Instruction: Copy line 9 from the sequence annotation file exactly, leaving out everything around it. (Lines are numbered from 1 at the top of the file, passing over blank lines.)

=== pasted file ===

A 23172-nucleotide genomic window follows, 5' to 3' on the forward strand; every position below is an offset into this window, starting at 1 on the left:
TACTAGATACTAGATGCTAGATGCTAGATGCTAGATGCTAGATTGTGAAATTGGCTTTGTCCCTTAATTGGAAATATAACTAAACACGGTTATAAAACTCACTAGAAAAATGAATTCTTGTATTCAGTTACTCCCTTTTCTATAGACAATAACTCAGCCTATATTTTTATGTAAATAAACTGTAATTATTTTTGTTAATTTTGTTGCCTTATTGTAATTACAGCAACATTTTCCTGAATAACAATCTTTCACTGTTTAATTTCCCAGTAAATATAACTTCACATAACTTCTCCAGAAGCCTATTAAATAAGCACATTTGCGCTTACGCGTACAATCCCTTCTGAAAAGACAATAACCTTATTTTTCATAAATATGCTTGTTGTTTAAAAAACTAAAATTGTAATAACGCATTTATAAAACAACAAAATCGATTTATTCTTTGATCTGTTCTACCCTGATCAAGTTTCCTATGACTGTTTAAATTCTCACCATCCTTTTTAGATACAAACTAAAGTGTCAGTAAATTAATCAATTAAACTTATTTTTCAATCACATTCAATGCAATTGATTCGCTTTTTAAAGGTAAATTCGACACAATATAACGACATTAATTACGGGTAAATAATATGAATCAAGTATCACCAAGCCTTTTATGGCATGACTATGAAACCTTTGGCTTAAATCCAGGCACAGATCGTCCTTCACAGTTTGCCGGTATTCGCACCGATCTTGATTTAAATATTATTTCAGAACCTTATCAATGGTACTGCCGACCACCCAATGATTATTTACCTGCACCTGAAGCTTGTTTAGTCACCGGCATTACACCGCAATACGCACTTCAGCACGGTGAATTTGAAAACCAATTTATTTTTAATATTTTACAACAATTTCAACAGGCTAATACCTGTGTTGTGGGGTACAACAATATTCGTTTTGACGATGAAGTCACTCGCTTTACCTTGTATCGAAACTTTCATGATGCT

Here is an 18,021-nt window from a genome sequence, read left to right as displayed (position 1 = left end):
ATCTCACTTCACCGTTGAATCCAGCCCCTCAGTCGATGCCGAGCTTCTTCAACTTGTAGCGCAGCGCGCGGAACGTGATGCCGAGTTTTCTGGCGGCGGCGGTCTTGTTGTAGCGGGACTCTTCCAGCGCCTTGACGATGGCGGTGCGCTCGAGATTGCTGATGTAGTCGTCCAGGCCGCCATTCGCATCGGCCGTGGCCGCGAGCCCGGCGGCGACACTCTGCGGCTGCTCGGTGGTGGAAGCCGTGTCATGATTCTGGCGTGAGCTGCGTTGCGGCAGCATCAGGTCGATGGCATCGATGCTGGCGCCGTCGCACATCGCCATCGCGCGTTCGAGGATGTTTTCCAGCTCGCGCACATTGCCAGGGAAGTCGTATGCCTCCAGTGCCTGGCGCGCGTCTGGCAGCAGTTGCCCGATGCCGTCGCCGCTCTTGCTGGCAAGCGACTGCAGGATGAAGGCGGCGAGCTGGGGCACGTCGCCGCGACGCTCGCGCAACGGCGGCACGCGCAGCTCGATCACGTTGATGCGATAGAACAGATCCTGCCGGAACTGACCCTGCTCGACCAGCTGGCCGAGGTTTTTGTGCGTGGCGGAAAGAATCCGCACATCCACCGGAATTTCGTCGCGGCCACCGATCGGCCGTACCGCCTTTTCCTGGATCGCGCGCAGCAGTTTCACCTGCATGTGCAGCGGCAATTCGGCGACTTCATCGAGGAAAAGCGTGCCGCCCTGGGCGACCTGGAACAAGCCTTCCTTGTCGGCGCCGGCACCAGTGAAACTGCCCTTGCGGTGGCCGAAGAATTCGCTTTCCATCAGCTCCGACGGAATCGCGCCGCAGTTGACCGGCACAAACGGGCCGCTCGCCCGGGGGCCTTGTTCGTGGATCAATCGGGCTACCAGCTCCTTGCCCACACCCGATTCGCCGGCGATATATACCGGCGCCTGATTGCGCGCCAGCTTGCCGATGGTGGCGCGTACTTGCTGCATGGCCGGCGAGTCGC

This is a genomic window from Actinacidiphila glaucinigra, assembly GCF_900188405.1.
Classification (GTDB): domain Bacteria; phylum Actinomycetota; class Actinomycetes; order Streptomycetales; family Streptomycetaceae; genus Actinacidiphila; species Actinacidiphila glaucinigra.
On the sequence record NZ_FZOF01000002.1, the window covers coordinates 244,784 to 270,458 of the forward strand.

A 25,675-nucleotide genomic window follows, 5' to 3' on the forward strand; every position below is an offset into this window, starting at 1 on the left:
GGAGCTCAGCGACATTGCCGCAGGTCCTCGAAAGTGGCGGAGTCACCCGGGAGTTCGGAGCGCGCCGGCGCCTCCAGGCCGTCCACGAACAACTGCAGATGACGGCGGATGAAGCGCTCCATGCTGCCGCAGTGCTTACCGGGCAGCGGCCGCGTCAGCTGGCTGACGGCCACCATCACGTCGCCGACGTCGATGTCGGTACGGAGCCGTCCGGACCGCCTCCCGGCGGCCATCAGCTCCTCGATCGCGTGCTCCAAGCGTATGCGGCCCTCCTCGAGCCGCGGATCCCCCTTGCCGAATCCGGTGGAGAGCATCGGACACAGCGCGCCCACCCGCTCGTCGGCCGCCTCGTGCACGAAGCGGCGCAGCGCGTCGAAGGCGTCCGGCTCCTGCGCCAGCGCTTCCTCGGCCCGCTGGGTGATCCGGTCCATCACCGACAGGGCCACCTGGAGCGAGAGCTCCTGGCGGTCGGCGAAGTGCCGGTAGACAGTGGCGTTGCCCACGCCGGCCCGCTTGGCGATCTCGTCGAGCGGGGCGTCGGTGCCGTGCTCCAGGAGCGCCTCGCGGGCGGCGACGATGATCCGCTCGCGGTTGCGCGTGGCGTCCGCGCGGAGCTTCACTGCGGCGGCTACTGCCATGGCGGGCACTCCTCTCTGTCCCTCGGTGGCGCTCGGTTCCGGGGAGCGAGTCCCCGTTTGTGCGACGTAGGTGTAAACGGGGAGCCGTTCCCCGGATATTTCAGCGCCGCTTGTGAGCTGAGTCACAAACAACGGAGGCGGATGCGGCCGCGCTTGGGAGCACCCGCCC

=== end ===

GGAGCTCAGCGACATTGCCGCAGGTCCTCGAAAGTGGCGGAGTCACCCGGGAGTTCGGAGCGCGCCGGCGCCTCCAGGCCGTCCACGAACAACTGCAGATGACGGCGGATGAAGCGCTCCATGCTGCCGCAGTGCTTACCGGGCAGCGGCCGCGTCAGCTGGCTGACGGCCACCATCACGTCGCCGACGTCGATGTCGGTACGGAGCCGTCCGGACCGCCTCCCGGCGGCCATCAGCTCCTCGATCGCGTGCTCCAAGCGTATGCGGCCCTCCTCGAGCCGCGGATCCCCCTTGCCGAATCCGGTGGAGAGCATCGGACACAGCGCGCCCACCCGCTCGTCGGCCGCCTCGTGCACGAAGCGGCGCAGCGCGTCGAAGGCGTCCGGCTCCTGCGCCAGCGCTTCCTCGGCCCGCTGGGTGATCCGGTCCATCACCGACAGGGCCACCTGGAGCGAGAGCTCCTGGCGGTCGGCGAAGTGCCGGTAGACAGTGGCGTTGCCCACGCCGGCCCGCTTGGCGATCTCGTCGAGCGGGGCGTCGGTGCCGTGCTCCAGGAGCGCCTCGCGGGCGGCGACGATGATCCGCTCGCGGTTGCGCGTGGCGTCCGCGCGGAGCTTCACTGCGGCGGCTACTGCCATGGCGGGCACTCCTCTCTGTCCCTCGGTGGCGCTCGGTTCCGGGGAGCGAGTCCCCGTTTGTGCGACGTAGGTGTAAACGGGGAGCCGTTCCCCGGATATTTCAGCGCCGCTTGTGAGCTGAGTCACAAACAACGGAGGCGGATGCGGCCGCGCTTGGGAGCACCCGCCC